Monday, March 19, 2012

Facebook's New Business Pages Means Marketers Must Evolve

The new Facebook Business Page is not only a visual transformation of the site, it is a game changer for the marketing function. The fact that Facebook will automatically transition existing business pages to the new format over the next thirty days means that marketers will have no choice but to evolve from the static "tabs" mindset to a "Timeline" mindset based on continually fresh, engaging, and authentic content.

As part of the redesign, the company has effectively shelved Facebook tabs as default landing pages, a strategy which many large corporations, small businesses, and social marketers had spent time, energy, and significant budget building out. These default tabs, while effective in certain cases for driving "likes" and other calls to action, were essentially landing pages like what you see on traditional websites.

Never content to settle for the status quo, Facebook is shaking things up by moving to a timeline design. While specific posts can be "pinned" to the top of the page, these get automatically unpinned after seven days. The idea is that continually fresh content will engage fans -- that the best way to drive fan engagement is to make marketers more engaged and having to post, monitor, and respond more often on their Business Pages.

This is good news for both fans and marketers. Facebook tabs provided a false sense of progress that marketers were "going social." In fact, tabs are basically just old website marketing elements grafted onto the social web. Most tab interactions do not get broadcast to news feed. The tab might look different depending on whether you have "liked" the Page (fan-gating) but that is not a very customized and personalized experience that establishes emotional connection with the brand.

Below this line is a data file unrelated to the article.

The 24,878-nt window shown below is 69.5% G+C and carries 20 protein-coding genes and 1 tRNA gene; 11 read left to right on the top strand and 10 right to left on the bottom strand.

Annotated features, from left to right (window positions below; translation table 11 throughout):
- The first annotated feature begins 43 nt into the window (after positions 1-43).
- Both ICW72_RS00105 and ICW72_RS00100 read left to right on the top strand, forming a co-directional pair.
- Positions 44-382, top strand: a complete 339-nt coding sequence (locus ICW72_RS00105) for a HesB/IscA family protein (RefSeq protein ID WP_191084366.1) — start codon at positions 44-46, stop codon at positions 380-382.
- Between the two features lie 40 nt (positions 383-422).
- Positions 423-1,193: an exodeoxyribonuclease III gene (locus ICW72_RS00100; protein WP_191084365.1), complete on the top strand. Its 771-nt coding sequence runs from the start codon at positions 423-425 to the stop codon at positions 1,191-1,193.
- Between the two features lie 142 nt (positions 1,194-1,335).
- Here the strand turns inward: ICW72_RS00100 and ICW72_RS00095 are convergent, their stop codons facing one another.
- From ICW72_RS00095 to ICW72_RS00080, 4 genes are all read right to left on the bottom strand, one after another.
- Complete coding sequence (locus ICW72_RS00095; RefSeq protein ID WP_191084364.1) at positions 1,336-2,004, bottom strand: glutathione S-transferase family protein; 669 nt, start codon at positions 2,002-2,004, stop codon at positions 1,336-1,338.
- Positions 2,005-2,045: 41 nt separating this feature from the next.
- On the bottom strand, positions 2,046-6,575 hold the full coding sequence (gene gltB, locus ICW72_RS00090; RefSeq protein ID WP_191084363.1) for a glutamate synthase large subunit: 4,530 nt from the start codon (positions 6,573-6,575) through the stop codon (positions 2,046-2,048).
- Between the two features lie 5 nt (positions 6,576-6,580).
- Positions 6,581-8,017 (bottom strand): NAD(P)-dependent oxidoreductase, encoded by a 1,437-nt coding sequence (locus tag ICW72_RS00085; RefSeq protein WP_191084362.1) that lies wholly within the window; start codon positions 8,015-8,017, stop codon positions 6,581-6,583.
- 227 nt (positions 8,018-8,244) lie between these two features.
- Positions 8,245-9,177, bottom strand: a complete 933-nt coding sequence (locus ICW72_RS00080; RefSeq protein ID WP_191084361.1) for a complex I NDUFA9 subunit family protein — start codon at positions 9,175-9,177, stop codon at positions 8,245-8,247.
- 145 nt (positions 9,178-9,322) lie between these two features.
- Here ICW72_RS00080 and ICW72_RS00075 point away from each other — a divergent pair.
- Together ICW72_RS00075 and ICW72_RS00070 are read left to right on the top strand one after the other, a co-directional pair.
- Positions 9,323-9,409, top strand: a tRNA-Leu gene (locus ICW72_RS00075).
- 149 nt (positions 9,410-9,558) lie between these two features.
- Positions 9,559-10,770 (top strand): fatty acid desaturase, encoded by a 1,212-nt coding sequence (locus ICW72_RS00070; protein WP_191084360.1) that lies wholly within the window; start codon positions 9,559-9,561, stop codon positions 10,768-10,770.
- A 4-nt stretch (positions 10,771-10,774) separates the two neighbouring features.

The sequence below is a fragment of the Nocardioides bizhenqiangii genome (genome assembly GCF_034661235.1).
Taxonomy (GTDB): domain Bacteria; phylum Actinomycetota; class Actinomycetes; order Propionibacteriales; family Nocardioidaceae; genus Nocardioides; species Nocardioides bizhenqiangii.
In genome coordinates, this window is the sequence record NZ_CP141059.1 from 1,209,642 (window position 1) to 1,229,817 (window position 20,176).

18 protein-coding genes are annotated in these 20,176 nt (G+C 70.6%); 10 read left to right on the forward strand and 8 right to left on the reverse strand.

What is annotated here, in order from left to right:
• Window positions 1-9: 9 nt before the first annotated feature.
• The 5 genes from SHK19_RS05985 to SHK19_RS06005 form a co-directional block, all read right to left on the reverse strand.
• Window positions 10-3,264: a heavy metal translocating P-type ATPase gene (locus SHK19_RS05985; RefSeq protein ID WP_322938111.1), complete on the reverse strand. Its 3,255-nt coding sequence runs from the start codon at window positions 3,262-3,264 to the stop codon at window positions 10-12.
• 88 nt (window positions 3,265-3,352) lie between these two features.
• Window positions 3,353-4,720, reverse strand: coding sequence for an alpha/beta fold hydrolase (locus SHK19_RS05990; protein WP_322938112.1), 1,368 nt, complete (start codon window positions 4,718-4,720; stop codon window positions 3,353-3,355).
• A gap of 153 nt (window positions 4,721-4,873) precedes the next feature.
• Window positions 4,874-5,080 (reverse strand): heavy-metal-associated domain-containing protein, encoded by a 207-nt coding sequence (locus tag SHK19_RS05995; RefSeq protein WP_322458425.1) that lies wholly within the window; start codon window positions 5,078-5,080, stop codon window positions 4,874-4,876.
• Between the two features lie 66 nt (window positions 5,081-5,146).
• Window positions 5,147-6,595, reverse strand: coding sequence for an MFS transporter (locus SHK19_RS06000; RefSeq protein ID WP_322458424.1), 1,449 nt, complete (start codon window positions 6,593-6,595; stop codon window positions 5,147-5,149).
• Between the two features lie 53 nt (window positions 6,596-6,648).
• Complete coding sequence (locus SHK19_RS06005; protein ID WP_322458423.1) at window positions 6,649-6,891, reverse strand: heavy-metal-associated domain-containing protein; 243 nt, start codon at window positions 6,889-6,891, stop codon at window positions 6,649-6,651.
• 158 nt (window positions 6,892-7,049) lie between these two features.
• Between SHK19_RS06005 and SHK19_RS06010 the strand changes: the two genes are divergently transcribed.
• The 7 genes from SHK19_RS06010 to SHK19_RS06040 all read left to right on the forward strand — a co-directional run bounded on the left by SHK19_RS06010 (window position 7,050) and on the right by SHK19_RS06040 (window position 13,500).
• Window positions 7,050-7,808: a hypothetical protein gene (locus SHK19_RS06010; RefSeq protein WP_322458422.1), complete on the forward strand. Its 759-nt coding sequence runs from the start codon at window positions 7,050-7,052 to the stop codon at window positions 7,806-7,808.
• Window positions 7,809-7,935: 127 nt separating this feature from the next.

Indeed, the vision of Facebook has never been to serve as yet another medium for brand advertisements. Facebook is the place where friends have conversations with friends, and conversations are ever-changing. Sometimes, those conversations are with brands. Other times, the conversations are about brands. Businesses which are best at telling stories and creating emotional connection with fans get talked with and talked about the most. It's that simple.

By eliminating fan-gating and no longer making it possible to apply old marketing tricks to the new medium, Facebook is issuing a challenge to all marketers: be yourself, stay in touch, tell your stories in authentic and engaging ways.

This begs the question: how do businesses come across as authentic and engaging? The key is to appeal to the issues, passions, and pain points that matter most to fans by getting highly targeted and local. Local mom and pop stores have a leg up here, but even large national and multinational brands can achieve this if they can "think global and act local." Each country, each region, even at the store level, there is a unique history and rich set of stories which can be told to reinforce the brand and even drive calls to action while maintaining a unique and authentic local voice.

Take Farmers Insurance, for example. There are plenty of wonderful stories, contests, and educational resources (such as for fire safety and saving for retirement) which can be shared on the corporate Business Page, but they have actually quantified a 6X increase in engagement level as measured by likes, comments, and shares, when these stories are shared on at the local level -- even more so when you get into posting events, celebrating specific team members, and sharing any news that is "hyper-local."

These are the kinds of brand interactions that will thrive in the new Facebook environment and the kind of content Facebook users will find interesting and thereby remember as the old guard of tabs are finally put to rest.


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